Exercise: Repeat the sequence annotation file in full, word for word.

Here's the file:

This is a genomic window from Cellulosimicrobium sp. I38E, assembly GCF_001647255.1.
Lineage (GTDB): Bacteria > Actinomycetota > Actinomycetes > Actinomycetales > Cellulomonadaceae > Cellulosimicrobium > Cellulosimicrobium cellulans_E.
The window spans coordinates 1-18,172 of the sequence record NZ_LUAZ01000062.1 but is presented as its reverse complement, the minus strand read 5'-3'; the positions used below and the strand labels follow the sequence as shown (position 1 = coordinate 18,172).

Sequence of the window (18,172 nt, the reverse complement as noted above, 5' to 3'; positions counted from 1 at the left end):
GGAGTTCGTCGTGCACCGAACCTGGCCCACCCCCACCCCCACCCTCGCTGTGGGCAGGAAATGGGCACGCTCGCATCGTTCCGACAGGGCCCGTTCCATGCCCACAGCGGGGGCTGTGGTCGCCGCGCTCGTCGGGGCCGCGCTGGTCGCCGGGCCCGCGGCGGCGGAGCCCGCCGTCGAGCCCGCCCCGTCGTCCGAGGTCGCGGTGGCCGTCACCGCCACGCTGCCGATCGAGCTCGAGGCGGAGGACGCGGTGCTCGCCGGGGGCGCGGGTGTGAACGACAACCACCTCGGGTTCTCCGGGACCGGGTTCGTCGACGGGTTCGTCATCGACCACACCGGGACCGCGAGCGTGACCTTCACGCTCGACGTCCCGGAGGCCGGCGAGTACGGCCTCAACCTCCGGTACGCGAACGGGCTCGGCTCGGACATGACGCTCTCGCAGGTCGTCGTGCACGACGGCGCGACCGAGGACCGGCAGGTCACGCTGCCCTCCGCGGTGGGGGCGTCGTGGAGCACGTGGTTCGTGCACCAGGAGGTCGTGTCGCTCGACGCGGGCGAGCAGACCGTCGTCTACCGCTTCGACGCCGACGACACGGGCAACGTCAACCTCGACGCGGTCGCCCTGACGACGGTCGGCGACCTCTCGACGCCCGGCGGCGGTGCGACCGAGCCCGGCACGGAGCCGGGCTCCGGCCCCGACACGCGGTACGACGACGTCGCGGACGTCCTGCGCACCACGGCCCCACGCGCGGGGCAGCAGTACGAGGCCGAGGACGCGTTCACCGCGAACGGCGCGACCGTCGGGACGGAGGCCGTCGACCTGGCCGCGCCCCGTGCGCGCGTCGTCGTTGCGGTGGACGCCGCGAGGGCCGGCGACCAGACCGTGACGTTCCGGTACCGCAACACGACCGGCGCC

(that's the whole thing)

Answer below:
This is a genomic window from Cellulosimicrobium sp. I38E, assembly GCF_001647255.1.
Lineage (GTDB): Bacteria > Actinomycetota > Actinomycetes > Actinomycetales > Cellulomonadaceae > Cellulosimicrobium > Cellulosimicrobium cellulans_E.
The window spans coordinates 1-18,172 of the sequence record NZ_LUAZ01000062.1 but is presented as its reverse complement, the minus strand read 5'-3'; the positions used below and the strand labels follow the sequence as shown (position 1 = coordinate 18,172).

Sequence of the window (18,172 nt, the reverse complement as noted above, 5' to 3'; positions counted from 1 at the left end):
GGAGTTCGTCGTGCACCGAACCTGGCCCACCCCCACCCCCACCCTCGCTGTGGGCAGGAAATGGGCACGCTCGCATCGTTCCGACAGGGCCCGTTCCATGCCCACAGCGGGGGCTGTGGTCGCCGCGCTCGTCGGGGCCGCGCTGGTCGCCGGGCCCGCGGCGGCGGAGCCCGCCGTCGAGCCCGCCCCGTCGTCCGAGGTCGCGGTGGCCGTCACCGCCACGCTGCCGATCGAGCTCGAGGCGGAGGACGCGGTGCTCGCCGGGGGCGCGGGTGTGAACGACAACCACCTCGGGTTCTCCGGGACCGGGTTCGTCGACGGGTTCGTCATCGACCACACCGGGACCGCGAGCGTGACCTTCACGCTCGACGTCCCGGAGGCCGGCGAGTACGGCCTCAACCTCCGGTACGCGAACGGGCTCGGCTCGGACATGACGCTCTCGCAGGTCGTCGTGCACGACGGCGCGACCGAGGACCGGCAGGTCACGCTGCCCTCCGCGGTGGGGGCGTCGTGGAGCACGTGGTTCGTGCACCAGGAGGTCGTGTCGCTCGACGCGGGCGAGCAGACCGTCGTCTACCGCTTCGACGCCGACGACACGGGCAACGTCAACCTCGACGCGGTCGCCCTGACGACGGTCGGCGACCTCTCGACGCCCGGCGGCGGTGCGACCGAGCCCGGCACGGAGCCGGGCTCCGGCCCCGACACGCGGTACGACGACGTCGCGGACGTCCTGCGCACCACGGCCCCACGCGCGGGGCAGCAGTACGAGGCCGAGGACGCGTTCACCGCGAACGGCGCGACCGTCGGGACGGAGGCCGTCGACCTGGCCGCGCCCCGTGCGCGCGTCGTCGTTGCGGTGGACGCCGCGAGGGCCGGCGACCAGACCGTGACGTTCCGGTACCGCAACACGACCGGCGCC